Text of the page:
I believe that any writers’ organization is very welcome. Writing is a very lonely profession and can be very frustrating and sometimes not very popular, particularly on the African continent. Writers need that group of like-minded people for help and support and assurance that all is well. And all over Africa, I think it is only Nigeria, Uganda and Ghana that have been able to sustain their writers’ association. Writers, as you know, are very independent-minded people and can be erratic and troublesome and they don’t like being directed to do some things. So putting a group of such people together is not always easy and that is why when we have conflicts in the association, it is not too unusual. And once we step in and calm nerves, you see that writers go back on line. So despite all these challenges, I think ANA is still very relevant because on a daily bases young writers call me asking for guidance or wanting to join the association, showing real passion. That is why I believe all we need is to admonish our members to work on their skills and attend workshops, read, write so they can be relevant. I don’t want people saying they are writers without quality writing to their names. These are some of the things that cause conflict because people feel they are not being recognized but if you ask them what they have been doing, they can’t show it. When I was president, I made it a requirement that every state chapter holds a monthly reading session so that writers can evaluate what they are doing and hopefully generate a body of work.

Unfortunately in many of these states now the reading sessions don’t hold anymore…

Yes, this is unfortunate and I think these should be resuscitated.  We don’t need money to hold monthly readings. I think it is a problem of leadership at the chapter levels. In our days, when we held these readings, all we needed was for someone to buy groundnuts; we shared groundnuts and some fruit juice and exchanged readings. Once in a while we brought in a guest writer from another state to come and share his experience and this went a long way to boost writing.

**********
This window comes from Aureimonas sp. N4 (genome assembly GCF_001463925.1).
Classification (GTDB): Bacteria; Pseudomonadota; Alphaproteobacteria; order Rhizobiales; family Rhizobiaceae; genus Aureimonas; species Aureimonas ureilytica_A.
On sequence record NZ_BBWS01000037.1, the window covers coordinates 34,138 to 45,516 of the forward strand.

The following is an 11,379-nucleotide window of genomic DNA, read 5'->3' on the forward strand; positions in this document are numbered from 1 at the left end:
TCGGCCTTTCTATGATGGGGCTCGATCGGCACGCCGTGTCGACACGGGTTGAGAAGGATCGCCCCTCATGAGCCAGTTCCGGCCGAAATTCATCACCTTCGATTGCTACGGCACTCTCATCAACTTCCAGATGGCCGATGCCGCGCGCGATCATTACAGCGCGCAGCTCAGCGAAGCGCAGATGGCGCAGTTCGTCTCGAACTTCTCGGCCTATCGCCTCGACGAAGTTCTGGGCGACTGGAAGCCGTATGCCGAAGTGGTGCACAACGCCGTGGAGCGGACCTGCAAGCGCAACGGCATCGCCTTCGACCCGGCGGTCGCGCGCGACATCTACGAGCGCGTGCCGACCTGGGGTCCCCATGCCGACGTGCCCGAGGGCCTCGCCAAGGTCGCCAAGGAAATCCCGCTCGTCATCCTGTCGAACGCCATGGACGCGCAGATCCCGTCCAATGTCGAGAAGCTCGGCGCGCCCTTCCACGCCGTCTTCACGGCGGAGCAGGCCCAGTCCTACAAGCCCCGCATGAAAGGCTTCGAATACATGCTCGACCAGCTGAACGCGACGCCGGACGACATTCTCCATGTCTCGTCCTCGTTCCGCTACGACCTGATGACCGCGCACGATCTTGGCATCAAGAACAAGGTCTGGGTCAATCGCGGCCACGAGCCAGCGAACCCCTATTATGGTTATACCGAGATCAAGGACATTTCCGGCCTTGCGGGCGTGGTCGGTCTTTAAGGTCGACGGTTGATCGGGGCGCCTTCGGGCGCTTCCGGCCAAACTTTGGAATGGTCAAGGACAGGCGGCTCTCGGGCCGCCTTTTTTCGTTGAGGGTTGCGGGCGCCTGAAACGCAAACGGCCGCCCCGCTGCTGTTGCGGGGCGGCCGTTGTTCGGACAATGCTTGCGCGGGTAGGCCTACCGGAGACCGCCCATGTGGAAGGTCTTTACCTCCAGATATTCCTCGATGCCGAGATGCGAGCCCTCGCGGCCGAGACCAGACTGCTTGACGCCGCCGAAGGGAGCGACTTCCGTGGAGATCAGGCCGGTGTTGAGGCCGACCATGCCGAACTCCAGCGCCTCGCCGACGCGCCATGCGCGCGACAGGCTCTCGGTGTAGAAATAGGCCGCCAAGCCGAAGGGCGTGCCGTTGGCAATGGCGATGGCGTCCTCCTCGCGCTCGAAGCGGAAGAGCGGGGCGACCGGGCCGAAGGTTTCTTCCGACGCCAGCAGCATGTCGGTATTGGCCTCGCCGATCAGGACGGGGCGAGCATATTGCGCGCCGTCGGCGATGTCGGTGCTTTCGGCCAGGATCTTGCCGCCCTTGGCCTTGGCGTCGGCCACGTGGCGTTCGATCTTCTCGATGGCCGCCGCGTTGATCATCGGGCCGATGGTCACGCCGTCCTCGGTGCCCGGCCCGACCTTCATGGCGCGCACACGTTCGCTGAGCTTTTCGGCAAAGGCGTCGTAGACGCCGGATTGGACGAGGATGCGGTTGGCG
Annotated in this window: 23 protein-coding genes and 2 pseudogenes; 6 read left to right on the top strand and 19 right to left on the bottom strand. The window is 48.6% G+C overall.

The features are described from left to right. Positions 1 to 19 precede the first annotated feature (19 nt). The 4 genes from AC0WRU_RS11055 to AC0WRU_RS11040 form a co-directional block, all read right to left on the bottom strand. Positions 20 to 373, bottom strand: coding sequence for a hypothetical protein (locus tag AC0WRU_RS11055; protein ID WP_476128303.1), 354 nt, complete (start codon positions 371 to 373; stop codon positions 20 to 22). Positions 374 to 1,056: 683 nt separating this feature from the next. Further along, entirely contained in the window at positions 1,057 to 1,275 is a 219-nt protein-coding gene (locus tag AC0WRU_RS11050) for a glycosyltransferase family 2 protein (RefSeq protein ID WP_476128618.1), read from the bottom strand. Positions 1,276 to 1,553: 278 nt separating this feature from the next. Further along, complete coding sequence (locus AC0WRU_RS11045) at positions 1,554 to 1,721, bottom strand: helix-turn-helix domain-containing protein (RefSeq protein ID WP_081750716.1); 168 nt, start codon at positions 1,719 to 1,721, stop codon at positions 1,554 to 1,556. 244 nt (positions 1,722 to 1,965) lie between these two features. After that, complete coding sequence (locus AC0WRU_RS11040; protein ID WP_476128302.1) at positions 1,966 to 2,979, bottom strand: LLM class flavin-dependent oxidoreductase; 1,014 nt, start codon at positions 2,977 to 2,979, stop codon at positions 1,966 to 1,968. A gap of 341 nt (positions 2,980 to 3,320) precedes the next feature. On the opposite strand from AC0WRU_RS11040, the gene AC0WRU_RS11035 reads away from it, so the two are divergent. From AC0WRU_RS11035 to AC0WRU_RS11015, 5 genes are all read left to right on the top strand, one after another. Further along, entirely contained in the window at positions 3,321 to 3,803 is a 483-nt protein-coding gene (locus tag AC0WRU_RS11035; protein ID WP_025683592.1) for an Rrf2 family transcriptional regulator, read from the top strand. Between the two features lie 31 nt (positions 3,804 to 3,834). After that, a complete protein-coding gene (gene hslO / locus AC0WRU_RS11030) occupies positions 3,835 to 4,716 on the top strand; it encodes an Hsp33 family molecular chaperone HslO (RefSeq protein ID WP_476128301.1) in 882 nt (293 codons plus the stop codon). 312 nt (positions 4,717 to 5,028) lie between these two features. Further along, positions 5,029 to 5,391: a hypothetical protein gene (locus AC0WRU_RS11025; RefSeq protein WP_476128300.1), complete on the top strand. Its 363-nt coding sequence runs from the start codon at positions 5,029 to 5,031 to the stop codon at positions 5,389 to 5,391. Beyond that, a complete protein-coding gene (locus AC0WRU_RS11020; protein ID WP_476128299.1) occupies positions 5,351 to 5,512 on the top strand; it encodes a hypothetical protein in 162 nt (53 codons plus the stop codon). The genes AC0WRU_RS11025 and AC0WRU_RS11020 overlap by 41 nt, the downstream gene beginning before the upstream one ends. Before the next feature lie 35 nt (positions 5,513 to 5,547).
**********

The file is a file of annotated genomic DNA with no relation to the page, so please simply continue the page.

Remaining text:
Talking about being productive as a writer, you are a politician, a medical doctor and a literary activist. You have all these interventions going and yet you are still producing books. How do you manage to do this?

I think the first thing is to have the passion. Once the passion to write is there, then everything else falls in line so that whether you are sick, or hungry, you will write. The second thing is to realise that writing is sacrifice, which could be the hours you spend watching television or the hours you spend seeing your friends, or on social media. As good as these places are, when you put all the hours you spend on them on writing, it is enough for a novel. So you have to have a vision and manage your time. For me if I don’t write for two hours in a day, I believe I haven’t done anything in that day no matter what else I may have done. Even if those two hours are just to correct some of the previous things I have written.

Going back to this book, following on the success of ‘Tenants of the House’, did you feel pressured to write a better book?

Yes, it is always a burden once you bring out a successful book because the society expects you to bring out something better and if one is not careful, he may have a writer’s block. That’s why I pity some of my colleagues who are one-book writers.  I don’t want to mention names so I don’t embarrass them but I usually talk to them when I see them. They write one book and it wins a big prize and the writer is overwhelmed he doesn’t know what to do. That is why I believe it is always good to have more than one manuscript at the same time so that once you are finished with one book, you can go back to the other. I have an outline for a sequel to ‘Tenants of the House’, but I don’t want to start writing until the movie adaptation is out because there might be other areas to improve. Then again, there are books you can’t repeat and ‘Tenants of the House’ is like a gift from God because it surpassed every expectation I had. I wonder if I can repeat that success, which is why I said let us have a diversion. [laughs].

Speaking of literary prizes, the Nobel Prize was recently awarded to Bob Dylan. Any thoughts?

Fantastic decision! I love that decision because creativity is always endless. I know a couple of my friends were angry that the prize went to a singer. I am not a big fan of Dylan but I have listened to some of his songs and for me, I believe that music is the highest form of art because music is the only artistic venture that cuts across social divide and language. The moment the music hits it, the language doesn’t matter, you just jump up and start dancing. And for someone to have put together lyrics for over 50 years that have created fantastic songs, that is creativity. And poetry is music in its own way. I believe Dylan deserves that prize.